An article for the Cathedral Times
by Dean Sam Candler
Welcome to my home study again!
Wait! Hardly any of you have ever been in my home study! But you sure have seen a lot of it lately, in online video worship services. Most of you have seen me praying different parts of our Sunday service, or preaching the sermon, or recording midday meditations, from that home study. I am usually in some sort of religious garb. And the study is often set up with candles and holy items. Then, on another day of the week, you have seen me in a regular video meeting, maybe in regular clothes, and you have said, “I know that familiar place! Where are the candles?”
Are there only some parts of the week when my study is holy? During this season of quarantine prayer, and online religious services from everywhere, the question arises, “What is it that makes a place holy?”
I remember that it was ten years into my ministry as a priest that I even considered making a trip, or pilgrimage, to the ultimate holy place for Christians, “The Holy Land” (of Israel/Palestine). When people returned from Israel and told me how moving it was to have walked in the footsteps of Jesus, I had replied that I could just as easily walk in his footsteps here in the United States. In fact, I continued, it might even be more faithful. Jesus the Christ is everywhere, and one need not journey to Jerusalem to find Christ. (I have ended up making five pilgrimages to Israel/Palestine – and it is holy!)
What makes a place holy? Well, it may be that a place is holy simply because holy people have prayed there. A holy place is where holy people have prayed. And who are the holy people? They are you. And me. The holy people are those who have struggled and rejoiced through life, and who have marked those struggles and joys with a sense of space and time. Holy places are where holy people have somehow sensed the divine in whatever circumstance they have been in, wherever they have been, and then marked that particular space and time.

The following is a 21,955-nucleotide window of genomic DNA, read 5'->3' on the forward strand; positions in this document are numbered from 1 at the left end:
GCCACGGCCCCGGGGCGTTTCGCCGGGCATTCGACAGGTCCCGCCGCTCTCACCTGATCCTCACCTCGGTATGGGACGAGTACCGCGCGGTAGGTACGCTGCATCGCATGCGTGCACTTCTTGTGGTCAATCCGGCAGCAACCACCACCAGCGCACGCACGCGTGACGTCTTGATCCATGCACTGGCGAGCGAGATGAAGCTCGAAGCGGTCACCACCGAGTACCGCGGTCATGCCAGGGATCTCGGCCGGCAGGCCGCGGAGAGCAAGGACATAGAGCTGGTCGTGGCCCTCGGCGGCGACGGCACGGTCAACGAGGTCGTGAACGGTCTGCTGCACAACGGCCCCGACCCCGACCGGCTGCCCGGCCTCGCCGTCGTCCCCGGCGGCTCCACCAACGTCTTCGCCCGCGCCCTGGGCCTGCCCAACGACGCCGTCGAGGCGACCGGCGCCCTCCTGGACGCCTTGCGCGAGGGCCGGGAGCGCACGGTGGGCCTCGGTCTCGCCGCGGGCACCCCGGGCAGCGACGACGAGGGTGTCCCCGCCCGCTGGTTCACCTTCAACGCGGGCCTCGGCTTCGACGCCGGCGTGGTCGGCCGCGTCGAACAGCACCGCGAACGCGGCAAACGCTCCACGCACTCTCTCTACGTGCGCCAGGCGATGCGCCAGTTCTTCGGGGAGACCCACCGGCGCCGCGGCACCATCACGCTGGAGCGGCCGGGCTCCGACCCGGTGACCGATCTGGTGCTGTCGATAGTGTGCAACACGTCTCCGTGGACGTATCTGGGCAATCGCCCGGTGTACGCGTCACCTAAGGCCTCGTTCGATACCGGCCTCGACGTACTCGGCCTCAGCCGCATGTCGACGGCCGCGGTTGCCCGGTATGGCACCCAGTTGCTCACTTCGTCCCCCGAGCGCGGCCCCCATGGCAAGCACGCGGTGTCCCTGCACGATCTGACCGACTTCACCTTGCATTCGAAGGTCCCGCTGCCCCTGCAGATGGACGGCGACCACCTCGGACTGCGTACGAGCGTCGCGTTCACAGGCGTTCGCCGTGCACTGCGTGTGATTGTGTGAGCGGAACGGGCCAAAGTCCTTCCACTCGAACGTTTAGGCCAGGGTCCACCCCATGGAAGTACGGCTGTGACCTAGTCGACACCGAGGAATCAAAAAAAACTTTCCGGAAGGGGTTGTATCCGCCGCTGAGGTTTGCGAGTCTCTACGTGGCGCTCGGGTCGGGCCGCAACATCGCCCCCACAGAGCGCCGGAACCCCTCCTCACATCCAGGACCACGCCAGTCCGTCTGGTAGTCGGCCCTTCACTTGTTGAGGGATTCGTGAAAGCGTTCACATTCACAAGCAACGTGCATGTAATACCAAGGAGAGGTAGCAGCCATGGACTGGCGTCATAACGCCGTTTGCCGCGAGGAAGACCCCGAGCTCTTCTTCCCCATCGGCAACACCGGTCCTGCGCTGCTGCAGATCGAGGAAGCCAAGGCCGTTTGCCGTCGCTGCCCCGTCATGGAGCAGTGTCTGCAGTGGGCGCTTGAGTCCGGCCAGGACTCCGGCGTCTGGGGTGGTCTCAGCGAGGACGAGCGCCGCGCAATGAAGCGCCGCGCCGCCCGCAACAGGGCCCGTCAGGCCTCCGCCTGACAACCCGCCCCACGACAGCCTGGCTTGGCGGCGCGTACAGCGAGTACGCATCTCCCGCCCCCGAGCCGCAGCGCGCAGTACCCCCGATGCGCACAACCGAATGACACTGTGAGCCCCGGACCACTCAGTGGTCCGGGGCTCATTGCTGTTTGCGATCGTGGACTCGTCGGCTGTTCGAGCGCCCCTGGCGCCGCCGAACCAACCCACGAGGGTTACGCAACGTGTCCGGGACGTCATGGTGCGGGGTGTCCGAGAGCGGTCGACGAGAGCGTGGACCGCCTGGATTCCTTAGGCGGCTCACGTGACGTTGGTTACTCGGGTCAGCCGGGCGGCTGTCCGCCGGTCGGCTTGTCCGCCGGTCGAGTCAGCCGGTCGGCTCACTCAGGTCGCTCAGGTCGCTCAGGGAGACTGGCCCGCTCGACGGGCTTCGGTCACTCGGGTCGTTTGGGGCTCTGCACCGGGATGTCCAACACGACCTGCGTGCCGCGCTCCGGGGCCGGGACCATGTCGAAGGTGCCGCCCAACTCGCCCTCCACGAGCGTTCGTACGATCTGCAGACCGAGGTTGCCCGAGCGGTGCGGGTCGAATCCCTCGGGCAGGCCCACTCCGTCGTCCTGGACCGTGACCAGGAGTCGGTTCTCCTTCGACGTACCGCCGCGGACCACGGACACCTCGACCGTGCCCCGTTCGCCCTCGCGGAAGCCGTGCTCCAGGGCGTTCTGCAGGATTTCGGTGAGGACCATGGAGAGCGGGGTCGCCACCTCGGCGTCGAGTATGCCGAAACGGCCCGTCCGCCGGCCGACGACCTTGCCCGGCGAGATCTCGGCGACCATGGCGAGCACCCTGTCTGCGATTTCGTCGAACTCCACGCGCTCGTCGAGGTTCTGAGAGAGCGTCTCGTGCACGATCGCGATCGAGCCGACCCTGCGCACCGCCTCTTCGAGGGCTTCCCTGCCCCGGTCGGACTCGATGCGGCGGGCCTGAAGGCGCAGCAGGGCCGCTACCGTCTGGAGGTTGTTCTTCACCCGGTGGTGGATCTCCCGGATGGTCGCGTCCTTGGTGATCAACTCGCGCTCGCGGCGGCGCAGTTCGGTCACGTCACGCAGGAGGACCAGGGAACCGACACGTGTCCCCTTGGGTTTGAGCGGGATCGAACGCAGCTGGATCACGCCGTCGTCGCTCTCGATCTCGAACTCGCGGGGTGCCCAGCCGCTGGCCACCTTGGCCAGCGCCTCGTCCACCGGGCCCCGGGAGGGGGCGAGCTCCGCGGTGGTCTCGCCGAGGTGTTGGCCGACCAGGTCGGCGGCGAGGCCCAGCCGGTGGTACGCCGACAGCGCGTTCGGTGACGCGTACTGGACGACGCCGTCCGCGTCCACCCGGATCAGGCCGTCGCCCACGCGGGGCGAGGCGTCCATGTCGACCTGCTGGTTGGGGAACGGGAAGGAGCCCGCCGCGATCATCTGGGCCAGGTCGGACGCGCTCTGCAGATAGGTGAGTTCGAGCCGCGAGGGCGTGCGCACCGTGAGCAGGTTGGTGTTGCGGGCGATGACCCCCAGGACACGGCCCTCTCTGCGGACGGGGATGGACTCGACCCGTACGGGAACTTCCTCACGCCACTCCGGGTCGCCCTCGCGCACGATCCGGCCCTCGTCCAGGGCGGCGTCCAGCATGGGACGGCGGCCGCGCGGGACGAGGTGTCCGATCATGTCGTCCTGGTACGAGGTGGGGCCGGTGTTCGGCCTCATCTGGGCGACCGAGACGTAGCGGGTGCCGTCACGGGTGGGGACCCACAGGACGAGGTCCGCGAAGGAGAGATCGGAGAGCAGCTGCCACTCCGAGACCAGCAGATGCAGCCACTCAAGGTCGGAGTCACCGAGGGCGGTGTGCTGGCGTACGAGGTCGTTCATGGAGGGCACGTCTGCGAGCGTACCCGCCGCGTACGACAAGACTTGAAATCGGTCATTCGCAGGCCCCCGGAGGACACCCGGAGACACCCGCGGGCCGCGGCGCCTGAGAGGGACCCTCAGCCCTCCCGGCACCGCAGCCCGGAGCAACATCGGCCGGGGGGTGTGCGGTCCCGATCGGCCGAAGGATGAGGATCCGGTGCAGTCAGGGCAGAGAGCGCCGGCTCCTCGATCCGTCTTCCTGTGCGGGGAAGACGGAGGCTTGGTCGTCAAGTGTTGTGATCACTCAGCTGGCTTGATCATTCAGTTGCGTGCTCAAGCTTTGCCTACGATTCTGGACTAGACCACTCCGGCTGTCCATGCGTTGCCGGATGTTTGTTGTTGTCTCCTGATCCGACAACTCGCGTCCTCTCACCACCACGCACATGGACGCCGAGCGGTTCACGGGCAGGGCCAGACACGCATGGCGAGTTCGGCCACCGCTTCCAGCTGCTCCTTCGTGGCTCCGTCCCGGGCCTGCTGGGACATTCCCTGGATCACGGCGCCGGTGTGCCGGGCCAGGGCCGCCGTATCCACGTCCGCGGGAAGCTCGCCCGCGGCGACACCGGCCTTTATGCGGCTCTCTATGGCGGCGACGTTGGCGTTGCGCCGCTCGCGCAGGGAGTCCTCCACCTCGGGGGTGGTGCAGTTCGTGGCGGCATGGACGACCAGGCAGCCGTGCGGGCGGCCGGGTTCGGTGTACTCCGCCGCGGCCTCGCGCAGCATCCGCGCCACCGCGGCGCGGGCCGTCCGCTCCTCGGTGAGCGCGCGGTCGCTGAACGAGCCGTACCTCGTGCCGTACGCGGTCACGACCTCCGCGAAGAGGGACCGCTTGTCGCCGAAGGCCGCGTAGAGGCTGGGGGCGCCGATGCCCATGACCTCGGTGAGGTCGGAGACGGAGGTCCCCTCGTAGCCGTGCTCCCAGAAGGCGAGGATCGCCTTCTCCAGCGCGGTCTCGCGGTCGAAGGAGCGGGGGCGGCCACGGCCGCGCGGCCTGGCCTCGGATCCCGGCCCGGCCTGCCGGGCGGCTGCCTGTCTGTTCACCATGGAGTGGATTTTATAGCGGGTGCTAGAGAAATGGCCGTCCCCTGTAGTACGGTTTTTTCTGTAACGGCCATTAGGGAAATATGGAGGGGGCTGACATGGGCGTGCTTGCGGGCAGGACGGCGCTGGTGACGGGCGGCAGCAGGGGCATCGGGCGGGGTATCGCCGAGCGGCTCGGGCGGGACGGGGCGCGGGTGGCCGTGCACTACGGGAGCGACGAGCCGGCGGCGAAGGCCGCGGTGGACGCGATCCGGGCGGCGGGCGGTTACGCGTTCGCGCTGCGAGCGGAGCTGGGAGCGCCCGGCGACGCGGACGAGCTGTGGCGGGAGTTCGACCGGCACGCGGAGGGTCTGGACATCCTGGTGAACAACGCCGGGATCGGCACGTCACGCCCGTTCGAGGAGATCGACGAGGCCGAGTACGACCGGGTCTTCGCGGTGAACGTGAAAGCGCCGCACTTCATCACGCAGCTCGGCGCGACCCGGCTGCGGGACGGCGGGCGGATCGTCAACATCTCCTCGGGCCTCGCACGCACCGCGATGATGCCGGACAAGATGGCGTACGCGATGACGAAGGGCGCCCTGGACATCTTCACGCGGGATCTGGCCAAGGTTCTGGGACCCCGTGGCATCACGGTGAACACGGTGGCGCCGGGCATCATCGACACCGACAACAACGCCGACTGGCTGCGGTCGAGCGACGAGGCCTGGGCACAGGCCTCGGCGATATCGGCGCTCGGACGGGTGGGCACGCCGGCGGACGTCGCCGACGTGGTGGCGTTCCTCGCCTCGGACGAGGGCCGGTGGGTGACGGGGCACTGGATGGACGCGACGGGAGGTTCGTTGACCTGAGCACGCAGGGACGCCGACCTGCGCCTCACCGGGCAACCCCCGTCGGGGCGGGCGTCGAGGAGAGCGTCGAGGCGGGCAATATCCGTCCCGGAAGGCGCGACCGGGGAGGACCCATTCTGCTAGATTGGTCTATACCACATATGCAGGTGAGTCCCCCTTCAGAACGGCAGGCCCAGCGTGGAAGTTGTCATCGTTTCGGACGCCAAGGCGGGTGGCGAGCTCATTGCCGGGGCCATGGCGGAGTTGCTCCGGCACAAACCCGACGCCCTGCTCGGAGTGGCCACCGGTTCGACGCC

Yes, those places can be anywhere, and they ARE anywhere. They are where we grew up; they are where we came of age. They are where we were married. They are where we had children. They are where we have loved, and they are where we have lost love. They are where someone has been ill. They are where someone has died. They are where we have sensed someone above us and beyond us, and somehow loving us and strengthening us, no matter our circumstance. They are where we have experienced the fullness of humanity – and divinity, too.
I remember, years ago, when one of my faithful friends explained to me why she loved serving on the altar guild, preparing the vestments and vessels for Sunday services. She said something like this, “When I tend to those particular altar vessels as if they really do contain the body and blood of Christ, then I am able to see the body and blood of Christ everywhere else.”
Her words represent what I believe, too. If I can locate the presence of Christ, particularly, in a special place, then I am set free to experience that same presence anywhere else, as well.
We who have known the presence of God in the special place we know as the Cathedral of St. Philip are now—I hope—knowing the presence of God in the special places of our homes. Yes, my study is holy when I experience the presence of God there. But so is whatever place you are watching and hearing our online service!
Yes, your homes, too, have more and more become holy places – because you are praying there. A place—any place—is made holy, when holy people have known the presence of God there. A place is made holy when holy people have prayed there—no matter what the prayer.
Yes, we make our pilgrimages. To Israel, or England—or to India or Thailand—or to the seacoast or the mountains. And those pilgrimages will return, one day! God is truly in those places. But God is also right where we are, right now. God is in our homes, where we have struggled, and where we have loved. God is where we pray. God is where we live. Those places, all of them, are holy.
The Very Reverend Sam Candler
Dean of the Cathedral of St. Philip